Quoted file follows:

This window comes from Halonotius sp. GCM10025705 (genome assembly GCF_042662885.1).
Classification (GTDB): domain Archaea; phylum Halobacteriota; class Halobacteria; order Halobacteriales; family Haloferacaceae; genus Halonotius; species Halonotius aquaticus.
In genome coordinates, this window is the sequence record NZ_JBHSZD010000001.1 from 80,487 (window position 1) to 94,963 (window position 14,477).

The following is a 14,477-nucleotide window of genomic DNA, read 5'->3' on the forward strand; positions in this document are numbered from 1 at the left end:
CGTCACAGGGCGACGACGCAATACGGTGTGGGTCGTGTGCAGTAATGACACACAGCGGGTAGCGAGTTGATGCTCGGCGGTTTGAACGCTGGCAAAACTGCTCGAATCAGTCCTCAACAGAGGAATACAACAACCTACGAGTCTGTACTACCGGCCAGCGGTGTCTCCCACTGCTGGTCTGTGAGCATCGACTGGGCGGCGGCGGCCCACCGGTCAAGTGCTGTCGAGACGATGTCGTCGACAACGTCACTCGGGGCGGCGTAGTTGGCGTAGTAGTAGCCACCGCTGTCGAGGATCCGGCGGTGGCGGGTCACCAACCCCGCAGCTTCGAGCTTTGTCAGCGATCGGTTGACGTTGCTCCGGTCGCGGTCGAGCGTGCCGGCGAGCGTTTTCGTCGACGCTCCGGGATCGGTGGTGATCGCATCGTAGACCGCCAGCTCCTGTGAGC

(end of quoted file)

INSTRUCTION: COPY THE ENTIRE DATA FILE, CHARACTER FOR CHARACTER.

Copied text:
This window comes from Halonotius sp. GCM10025705 (genome assembly GCF_042662885.1).
Classification (GTDB): domain Archaea; phylum Halobacteriota; class Halobacteria; order Halobacteriales; family Haloferacaceae; genus Halonotius; species Halonotius aquaticus.
In genome coordinates, this window is the sequence record NZ_JBHSZD010000001.1 from 80,487 (window position 1) to 94,963 (window position 14,477).

The following is a 14,477-nucleotide window of genomic DNA, read 5'->3' on the forward strand; positions in this document are numbered from 1 at the left end:
CGTCACAGGGCGACGACGCAATACGGTGTGGGTCGTGTGCAGTAATGACACACAGCGGGTAGCGAGTTGATGCTCGGCGGTTTGAACGCTGGCAAAACTGCTCGAATCAGTCCTCAACAGAGGAATACAACAACCTACGAGTCTGTACTACCGGCCAGCGGTGTCTCCCACTGCTGGTCTGTGAGCATCGACTGGGCGGCGGCGGCCCACCGGTCAAGTGCTGTCGAGACGATGTCGTCGACAACGTCACTCGGGGCGGCGTAGTTGGCGTAGTAGTAGCCACCGCTGTCGAGGATCCGGCGGTGGCGGGTCACCAACCCCGCAGCTTCGAGCTTTGTCAGCGATCGGTTGACGTTGCTCCGGTCGCGGTCGAGCGTGCCGGCGAGCGTTTTCGTCGACGCTCCGGGATCGGTGGTGATCGCATCGTAGACCGCCAGCTCCTGTGAGC